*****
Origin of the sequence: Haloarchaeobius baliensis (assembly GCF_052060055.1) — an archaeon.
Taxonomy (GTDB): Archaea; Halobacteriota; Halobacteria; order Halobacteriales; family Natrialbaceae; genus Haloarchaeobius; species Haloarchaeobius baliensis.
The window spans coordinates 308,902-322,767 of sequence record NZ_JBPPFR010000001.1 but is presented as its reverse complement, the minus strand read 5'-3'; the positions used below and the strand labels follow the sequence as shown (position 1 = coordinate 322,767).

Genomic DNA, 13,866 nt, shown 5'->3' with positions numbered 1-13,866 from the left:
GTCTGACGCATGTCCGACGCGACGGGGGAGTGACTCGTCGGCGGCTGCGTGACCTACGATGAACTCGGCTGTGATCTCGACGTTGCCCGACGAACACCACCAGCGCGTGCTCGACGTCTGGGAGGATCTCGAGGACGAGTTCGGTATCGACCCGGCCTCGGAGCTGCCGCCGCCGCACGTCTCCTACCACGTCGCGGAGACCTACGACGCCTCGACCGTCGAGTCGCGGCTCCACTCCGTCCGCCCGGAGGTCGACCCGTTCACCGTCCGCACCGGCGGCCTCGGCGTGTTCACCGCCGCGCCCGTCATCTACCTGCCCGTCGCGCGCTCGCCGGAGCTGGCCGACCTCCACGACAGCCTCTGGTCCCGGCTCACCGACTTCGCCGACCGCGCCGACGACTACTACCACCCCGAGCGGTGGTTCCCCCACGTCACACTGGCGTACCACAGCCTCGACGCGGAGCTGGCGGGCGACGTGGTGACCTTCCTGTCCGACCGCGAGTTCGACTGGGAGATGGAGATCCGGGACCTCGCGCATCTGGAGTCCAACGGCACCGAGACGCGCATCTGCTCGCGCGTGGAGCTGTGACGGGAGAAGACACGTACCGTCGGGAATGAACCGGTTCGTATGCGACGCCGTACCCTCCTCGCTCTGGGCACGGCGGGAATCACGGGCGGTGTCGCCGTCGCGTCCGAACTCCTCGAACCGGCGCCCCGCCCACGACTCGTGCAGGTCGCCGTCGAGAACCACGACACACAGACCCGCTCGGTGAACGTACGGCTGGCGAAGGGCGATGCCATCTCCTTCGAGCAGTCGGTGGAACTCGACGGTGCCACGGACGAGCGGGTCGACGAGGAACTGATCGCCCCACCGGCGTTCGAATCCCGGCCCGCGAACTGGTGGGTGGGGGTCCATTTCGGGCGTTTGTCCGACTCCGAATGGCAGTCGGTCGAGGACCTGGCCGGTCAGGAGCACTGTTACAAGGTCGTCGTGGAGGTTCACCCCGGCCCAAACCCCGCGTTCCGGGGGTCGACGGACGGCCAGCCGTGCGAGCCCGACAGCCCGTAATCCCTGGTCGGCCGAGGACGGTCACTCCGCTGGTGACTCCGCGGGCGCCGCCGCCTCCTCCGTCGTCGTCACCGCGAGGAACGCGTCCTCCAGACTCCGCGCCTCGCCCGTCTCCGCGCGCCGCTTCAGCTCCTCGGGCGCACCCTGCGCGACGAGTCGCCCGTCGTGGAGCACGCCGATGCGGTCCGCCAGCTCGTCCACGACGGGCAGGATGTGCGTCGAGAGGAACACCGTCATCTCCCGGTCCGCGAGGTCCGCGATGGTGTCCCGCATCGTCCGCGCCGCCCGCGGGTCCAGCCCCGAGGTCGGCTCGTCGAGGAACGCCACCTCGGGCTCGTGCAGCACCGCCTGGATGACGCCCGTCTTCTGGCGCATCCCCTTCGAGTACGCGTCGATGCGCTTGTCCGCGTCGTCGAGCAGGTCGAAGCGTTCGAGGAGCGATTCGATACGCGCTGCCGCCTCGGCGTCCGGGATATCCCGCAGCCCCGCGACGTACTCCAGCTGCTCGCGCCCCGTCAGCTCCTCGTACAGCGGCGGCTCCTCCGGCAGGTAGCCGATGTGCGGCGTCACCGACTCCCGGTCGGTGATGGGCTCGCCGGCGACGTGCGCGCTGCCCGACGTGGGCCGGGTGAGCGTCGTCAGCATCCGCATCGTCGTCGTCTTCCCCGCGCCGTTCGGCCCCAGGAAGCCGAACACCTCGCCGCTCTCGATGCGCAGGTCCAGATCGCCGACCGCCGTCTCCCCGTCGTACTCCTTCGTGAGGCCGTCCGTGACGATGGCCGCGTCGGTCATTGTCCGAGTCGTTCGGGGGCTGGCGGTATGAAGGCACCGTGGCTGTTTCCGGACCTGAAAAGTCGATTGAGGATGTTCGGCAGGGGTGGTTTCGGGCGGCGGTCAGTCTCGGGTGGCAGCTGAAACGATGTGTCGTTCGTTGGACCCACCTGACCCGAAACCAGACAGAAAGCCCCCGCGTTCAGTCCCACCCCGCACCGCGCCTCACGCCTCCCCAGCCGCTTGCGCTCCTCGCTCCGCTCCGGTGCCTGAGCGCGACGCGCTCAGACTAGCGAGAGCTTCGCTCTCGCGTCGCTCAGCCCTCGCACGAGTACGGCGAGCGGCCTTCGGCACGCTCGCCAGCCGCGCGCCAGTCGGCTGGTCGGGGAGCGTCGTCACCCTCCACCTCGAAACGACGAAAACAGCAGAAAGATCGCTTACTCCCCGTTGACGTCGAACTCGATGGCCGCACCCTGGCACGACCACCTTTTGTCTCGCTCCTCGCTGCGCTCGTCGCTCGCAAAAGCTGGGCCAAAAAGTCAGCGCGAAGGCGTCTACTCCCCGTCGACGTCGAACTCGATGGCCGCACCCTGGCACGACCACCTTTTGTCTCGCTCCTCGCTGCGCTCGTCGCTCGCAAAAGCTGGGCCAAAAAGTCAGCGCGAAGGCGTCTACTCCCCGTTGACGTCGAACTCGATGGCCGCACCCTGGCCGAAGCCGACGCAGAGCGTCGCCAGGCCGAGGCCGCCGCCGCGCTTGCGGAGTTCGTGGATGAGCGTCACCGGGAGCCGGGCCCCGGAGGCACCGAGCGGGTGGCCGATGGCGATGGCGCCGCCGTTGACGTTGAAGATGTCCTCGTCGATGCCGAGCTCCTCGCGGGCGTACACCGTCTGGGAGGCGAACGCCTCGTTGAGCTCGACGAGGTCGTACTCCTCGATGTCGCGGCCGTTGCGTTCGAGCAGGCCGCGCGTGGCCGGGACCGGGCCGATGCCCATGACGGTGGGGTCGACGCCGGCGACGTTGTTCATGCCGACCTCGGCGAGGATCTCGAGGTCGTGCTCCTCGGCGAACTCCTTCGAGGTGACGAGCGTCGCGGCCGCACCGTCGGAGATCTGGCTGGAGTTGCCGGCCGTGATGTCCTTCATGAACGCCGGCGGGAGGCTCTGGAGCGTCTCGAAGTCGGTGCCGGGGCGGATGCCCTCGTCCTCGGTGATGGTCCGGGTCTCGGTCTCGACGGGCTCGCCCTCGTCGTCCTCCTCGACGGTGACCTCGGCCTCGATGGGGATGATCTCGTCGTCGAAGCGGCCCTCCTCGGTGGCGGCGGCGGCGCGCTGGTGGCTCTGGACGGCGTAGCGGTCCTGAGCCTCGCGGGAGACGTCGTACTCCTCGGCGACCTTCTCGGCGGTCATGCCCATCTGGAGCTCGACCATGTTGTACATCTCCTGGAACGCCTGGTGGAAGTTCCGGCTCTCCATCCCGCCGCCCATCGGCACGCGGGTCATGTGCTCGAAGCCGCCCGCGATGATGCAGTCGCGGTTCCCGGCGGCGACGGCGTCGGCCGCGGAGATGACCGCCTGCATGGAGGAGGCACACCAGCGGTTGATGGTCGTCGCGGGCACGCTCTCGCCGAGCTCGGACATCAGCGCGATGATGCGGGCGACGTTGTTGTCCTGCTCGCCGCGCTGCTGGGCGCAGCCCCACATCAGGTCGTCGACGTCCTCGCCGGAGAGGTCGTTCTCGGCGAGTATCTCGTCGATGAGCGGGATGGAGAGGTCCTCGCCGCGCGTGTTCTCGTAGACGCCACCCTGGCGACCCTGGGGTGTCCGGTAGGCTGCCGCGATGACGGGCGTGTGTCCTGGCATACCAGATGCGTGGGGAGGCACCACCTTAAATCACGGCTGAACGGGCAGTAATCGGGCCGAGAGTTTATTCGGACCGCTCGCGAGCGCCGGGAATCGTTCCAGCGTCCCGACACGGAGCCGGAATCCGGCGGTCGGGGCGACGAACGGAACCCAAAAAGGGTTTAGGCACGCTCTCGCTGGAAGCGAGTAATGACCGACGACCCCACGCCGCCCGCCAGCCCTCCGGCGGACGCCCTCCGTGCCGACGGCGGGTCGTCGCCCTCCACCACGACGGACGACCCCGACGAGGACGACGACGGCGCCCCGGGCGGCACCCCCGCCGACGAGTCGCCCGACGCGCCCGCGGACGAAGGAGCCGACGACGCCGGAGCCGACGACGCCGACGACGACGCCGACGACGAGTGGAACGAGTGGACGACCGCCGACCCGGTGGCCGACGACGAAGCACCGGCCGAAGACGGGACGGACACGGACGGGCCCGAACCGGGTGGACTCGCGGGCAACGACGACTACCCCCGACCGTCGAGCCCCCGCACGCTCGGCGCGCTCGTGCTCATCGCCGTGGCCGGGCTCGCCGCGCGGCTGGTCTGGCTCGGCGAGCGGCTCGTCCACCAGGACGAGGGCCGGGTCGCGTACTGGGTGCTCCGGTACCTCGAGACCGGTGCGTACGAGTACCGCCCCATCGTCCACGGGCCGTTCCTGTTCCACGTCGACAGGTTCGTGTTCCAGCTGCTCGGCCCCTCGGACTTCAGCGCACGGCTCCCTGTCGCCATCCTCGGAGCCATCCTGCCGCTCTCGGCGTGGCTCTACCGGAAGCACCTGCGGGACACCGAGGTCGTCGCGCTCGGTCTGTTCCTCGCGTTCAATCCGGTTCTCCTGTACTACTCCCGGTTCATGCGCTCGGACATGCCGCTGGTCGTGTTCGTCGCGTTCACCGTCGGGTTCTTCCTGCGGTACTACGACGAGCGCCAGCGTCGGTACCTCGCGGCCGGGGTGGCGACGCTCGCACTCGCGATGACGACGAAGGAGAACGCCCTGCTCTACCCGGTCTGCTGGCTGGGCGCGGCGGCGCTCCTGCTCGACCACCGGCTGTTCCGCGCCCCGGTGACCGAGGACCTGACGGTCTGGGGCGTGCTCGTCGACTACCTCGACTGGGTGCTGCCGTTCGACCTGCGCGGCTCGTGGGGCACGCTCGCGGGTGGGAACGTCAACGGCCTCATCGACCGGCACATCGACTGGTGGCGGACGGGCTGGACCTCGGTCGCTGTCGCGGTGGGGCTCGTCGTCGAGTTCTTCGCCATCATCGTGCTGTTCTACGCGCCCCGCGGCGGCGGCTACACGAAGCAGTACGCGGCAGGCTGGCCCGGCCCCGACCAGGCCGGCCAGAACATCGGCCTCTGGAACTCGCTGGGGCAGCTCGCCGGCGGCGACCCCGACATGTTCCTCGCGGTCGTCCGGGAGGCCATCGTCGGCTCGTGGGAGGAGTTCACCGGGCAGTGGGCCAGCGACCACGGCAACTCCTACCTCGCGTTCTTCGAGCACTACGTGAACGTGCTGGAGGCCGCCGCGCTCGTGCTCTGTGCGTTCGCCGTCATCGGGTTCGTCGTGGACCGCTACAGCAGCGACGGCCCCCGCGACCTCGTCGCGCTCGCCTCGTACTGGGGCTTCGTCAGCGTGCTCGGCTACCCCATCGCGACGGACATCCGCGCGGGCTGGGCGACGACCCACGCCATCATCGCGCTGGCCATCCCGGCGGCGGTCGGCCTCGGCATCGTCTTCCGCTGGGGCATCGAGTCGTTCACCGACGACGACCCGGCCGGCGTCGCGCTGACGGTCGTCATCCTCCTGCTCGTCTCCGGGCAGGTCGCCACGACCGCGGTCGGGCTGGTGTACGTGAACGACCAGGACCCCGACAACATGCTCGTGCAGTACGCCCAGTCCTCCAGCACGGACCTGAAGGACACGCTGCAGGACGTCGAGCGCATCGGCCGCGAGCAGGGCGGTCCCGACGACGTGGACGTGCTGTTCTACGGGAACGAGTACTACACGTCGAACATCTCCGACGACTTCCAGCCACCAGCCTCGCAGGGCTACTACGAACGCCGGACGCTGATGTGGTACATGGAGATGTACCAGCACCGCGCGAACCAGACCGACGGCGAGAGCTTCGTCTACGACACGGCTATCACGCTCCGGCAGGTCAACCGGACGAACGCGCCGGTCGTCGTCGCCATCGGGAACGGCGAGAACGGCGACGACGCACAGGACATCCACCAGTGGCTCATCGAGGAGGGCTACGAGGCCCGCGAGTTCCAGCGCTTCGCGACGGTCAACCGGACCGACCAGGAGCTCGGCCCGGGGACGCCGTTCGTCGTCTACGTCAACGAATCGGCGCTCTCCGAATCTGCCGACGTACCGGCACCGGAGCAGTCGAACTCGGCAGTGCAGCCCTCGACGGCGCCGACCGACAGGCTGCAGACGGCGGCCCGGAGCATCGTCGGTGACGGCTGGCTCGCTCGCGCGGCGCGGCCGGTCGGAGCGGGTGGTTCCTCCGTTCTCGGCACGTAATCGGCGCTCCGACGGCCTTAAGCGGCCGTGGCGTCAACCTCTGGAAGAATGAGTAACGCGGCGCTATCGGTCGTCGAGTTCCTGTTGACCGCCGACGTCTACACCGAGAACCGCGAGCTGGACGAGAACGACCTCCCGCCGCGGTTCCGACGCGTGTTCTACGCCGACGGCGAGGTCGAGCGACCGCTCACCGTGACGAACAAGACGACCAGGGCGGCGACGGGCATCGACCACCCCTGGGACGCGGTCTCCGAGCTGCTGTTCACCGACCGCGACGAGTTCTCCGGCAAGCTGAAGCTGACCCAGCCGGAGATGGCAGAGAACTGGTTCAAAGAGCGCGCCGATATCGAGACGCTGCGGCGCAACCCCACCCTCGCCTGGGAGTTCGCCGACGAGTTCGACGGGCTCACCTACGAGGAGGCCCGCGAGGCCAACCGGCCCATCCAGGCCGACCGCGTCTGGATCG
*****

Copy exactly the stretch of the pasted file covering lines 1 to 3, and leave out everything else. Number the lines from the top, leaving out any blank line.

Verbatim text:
Origin of the sequence: Haloarchaeobius baliensis (assembly GCF_052060055.1) — an archaeon.
Taxonomy (GTDB): Archaea; Halobacteriota; Halobacteria; order Halobacteriales; family Natrialbaceae; genus Haloarchaeobius; species Haloarchaeobius baliensis.
The window spans coordinates 308,902-322,767 of sequence record NZ_JBPPFR010000001.1 but is presented as its reverse complement, the minus strand read 5'-3'; the positions used below and the strand labels follow the sequence as shown (position 1 = coordinate 322,767).